The BBC Sport’s ‘The Price of Football’ study was released yesterday and it attempts to analyse what people are paying to go and watch football. ‘Even though our prices have gone up, our stadium is full and so we must be getting something right’ was a comment I heard from one club representative defending their price rise.
Being a sports fan can be a little like being a drug addict with match day being the fix (and hopefully, but not always, a high). When people get to the stage of paying to regularly watch a football team, it’s serious. It’s not like picking a supermarket where we are only loyal whilst that supermarket meets our needs and our preferences. Being a true football fan feels more like a contractual obligation, with a binding commitment being made by the fan.
I heard on the news that 71p out of every £1 generated by football clubs is being spent on wages. Think about that for a moment, some of the richest people in the country are getting richer at the expense of their fans. Come and follow me, but it will cost you a lot and we mean A LOT! According to the report, ‘the average price of the cheapest tickets across English football has risen at almost twice the rate of the cost of living since 2011’. The thing is that the clubs know that the fans will pay the higher prices because they are committed to the club.
Why are fans so fanatical about football?
Football gives you a real buzz. It brings out the passion in people as they feel able to let themselves go with the rest of the crowd
worshipping cheering on their team. Watching football can be an emotional rollercoaster. I remember watching the 1999 champions league final with a Man United supporter and he was really miserable as the match entered injury time with his beloved team losing 1-0. A few minutes later he was dancing around my living room as two quick goals from United brought them an astonishing victory.
We need community and acceptance. I would imagine that very few people go to football matches alone and there is a real sense of togetherness amongst the fans in a crowd. There are very few places where men will sing together and feel that it is normal and a football fan feels accepted even when they are shouting, singing or taunting the opposition. Being part of the crowd gives a security that allows a person to let themselves go.
We all need something that is greater than us. Sometimes footballers show skill that takes our breath away. It is usually in a creative goal or someone going past other players with the ball but it can also be in a crunching tackle or a goal line clearance. Fans look up to the players who do these things that we cannot and we cheer them on.
What can Christians learn from football fans?
When I meet other church leaders, they often tell me that people aren’t as committed as they used to be. This may generally be true, but I think that there is a lot we can learn from football fans and their commitment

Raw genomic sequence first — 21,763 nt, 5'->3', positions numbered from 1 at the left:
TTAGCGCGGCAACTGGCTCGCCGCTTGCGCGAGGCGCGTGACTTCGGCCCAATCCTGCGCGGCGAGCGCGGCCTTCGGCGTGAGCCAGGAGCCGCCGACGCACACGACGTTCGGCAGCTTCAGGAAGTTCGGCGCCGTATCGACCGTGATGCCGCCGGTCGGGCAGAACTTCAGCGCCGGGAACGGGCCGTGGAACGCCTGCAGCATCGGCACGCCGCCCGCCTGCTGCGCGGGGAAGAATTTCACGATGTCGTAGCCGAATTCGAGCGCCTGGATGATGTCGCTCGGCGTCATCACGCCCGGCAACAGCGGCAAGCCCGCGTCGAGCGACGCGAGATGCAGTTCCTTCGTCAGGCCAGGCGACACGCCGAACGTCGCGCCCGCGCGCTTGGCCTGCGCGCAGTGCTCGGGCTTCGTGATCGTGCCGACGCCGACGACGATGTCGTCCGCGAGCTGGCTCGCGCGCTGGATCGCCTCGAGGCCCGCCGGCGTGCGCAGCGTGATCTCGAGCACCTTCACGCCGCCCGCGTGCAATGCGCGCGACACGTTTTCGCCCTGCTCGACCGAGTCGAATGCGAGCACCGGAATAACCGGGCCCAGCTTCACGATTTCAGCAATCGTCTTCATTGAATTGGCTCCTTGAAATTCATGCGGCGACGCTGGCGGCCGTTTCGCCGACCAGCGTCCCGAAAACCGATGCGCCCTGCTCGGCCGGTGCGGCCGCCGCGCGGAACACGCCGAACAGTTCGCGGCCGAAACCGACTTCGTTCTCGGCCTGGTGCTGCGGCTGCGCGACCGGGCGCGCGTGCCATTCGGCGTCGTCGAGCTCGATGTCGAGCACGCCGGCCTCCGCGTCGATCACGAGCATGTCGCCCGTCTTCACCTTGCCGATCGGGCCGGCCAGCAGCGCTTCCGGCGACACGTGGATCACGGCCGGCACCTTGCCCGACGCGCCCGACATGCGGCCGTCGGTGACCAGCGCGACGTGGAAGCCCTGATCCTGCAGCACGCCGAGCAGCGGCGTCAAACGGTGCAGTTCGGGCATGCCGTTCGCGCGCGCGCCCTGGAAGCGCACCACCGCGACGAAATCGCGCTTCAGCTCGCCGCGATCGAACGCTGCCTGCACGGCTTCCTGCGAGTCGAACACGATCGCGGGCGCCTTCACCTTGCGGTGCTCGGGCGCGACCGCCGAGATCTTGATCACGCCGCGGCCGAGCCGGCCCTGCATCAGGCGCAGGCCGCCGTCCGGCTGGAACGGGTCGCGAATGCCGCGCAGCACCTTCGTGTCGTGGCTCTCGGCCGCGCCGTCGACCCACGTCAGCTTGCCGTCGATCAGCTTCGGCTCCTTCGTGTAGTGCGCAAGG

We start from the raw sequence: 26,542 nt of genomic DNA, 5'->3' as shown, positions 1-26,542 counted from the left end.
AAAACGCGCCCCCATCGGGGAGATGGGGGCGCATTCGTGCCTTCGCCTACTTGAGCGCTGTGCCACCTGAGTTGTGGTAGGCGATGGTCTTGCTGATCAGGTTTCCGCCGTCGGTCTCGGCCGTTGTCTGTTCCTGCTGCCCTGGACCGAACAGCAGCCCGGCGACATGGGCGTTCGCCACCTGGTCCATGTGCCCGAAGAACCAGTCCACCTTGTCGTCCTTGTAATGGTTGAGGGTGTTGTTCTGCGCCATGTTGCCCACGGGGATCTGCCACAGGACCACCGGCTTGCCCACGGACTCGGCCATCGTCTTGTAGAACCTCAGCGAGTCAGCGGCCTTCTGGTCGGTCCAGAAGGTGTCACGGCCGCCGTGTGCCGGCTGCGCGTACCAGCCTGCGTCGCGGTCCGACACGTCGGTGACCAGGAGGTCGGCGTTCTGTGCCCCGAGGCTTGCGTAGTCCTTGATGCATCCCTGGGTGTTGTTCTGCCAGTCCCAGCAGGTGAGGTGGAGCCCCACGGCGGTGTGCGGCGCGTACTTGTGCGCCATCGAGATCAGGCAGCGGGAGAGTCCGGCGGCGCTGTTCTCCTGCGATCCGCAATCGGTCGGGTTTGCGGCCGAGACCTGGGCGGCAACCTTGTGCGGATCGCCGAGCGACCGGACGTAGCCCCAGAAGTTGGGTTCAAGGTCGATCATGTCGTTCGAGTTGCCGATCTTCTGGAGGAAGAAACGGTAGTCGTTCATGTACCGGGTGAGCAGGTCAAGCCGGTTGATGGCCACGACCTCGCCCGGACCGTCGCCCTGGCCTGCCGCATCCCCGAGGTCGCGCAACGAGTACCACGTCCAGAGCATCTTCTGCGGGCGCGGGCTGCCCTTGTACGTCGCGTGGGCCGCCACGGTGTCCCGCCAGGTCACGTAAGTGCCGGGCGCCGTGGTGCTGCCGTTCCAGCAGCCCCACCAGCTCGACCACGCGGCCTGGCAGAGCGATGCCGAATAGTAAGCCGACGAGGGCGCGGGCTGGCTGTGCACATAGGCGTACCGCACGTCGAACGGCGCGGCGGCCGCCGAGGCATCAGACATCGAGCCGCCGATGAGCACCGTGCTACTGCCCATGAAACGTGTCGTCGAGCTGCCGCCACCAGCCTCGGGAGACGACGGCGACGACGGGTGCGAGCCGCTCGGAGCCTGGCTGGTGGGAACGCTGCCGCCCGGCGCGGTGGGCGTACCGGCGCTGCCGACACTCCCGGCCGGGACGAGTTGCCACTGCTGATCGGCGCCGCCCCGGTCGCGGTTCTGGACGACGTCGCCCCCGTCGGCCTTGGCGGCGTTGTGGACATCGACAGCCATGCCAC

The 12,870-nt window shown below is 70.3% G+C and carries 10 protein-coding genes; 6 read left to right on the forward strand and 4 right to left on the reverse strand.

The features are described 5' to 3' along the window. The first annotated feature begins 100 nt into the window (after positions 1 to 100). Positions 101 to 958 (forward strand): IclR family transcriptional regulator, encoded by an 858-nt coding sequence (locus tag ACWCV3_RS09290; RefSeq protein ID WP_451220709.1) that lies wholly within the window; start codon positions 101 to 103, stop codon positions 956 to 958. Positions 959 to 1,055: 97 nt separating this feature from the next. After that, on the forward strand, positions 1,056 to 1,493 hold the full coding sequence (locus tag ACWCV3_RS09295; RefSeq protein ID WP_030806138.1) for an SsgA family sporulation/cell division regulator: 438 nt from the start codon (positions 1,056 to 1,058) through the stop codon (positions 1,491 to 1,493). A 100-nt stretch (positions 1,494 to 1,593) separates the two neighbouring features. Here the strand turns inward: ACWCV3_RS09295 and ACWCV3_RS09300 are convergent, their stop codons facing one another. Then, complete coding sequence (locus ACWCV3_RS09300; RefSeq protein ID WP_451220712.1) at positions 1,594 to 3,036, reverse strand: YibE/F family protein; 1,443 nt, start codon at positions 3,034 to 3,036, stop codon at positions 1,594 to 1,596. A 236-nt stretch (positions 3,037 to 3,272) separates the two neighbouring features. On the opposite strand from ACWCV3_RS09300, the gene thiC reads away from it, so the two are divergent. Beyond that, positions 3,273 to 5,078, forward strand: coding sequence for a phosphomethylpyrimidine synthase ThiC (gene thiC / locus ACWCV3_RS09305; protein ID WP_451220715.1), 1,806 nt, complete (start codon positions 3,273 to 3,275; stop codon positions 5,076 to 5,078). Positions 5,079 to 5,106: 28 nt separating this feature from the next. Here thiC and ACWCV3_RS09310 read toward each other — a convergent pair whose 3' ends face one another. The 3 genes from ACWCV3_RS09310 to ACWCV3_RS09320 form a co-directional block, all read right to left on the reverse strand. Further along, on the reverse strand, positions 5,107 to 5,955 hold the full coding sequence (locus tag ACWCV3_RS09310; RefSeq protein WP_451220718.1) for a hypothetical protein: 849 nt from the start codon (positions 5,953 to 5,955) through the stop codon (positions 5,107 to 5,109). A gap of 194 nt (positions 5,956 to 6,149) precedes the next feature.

What happened to the buzz of following Jesus? For some, Christianity has been perverted into a religion about following rules or just doing the right thing? Is our faith a passion or something that we try to dutifully follow because we ought to? The role of church leaders is not to pressure people to fulfil their personal vision for their church, they are called to help people to be passionate about Jesus. The answer isn’t better projects or more rotas, we need to get one another excited about knowing, following and being led by Jesus.
True community is about much more than a Sunday service. We have turned Christianity into something that is neat and tidy. Turn up to church once a week, join in with a few church projects, read your Bible and pray and you’re an okay Christian. The early church had a deeper level of relationships than this. How are we committed to each other? Football fans stand together in good times and bad, is the same true of Christians? Will we make time to be with people and to live life together? Our Sunday gatherings are often more like going to a concert or hearing a lecture than they are about being a community or family together. How can we worship together in a way that we can inspire one another?
We need something that is greater than ourselves. Every football fan knows what it is to feel deflated and let down. When we make our faith about how great our church is then we are also lining up our?? followers for disappointment. If you are looking for someone greater than yourself, then I can tell you that that person is not me, it is Jesus!Jesus called people to follow him and thousands flocked to him but he never took a penny, drachma or denarius from them. He inspired people but he also cared about them and their needs rather than taking what they have from them.
Loyalty to Jesus. Some Christians treat church and faith like a pick and mix in a sweet shop. Part of the fruit of the spirit is faithfulness, but faithfulness has been eroded by consumerism. A typical modern consumerist attitude is, ‘If my church doesn’t suit me then I’ll
shop worship elsewhere’. Or, ‘If the Bible is too challenging I’ll ignore that bit and focus on a part I find easier’. Fans will stick with their team to the end, will we be committed to and loyal to Jesus?
Paying the price. What kind of Christianity are we living? The price of following Jesus can be high in terms of life changes and pressures we can face. Will we pay that price?
Football fans are fanatical about following their team. Can we be more fanatical about following Jesus? (Don’t worry, you can follow Jesus and still enjoy football!)
Picture credit: By Ruaraidh Gillies (Flickr: Gerrard’s first goal v Everton) [CC-BY-SA-2.0 (http://creativecommons.org/licenses/by-sa/2.0)], via Wikimedia Commons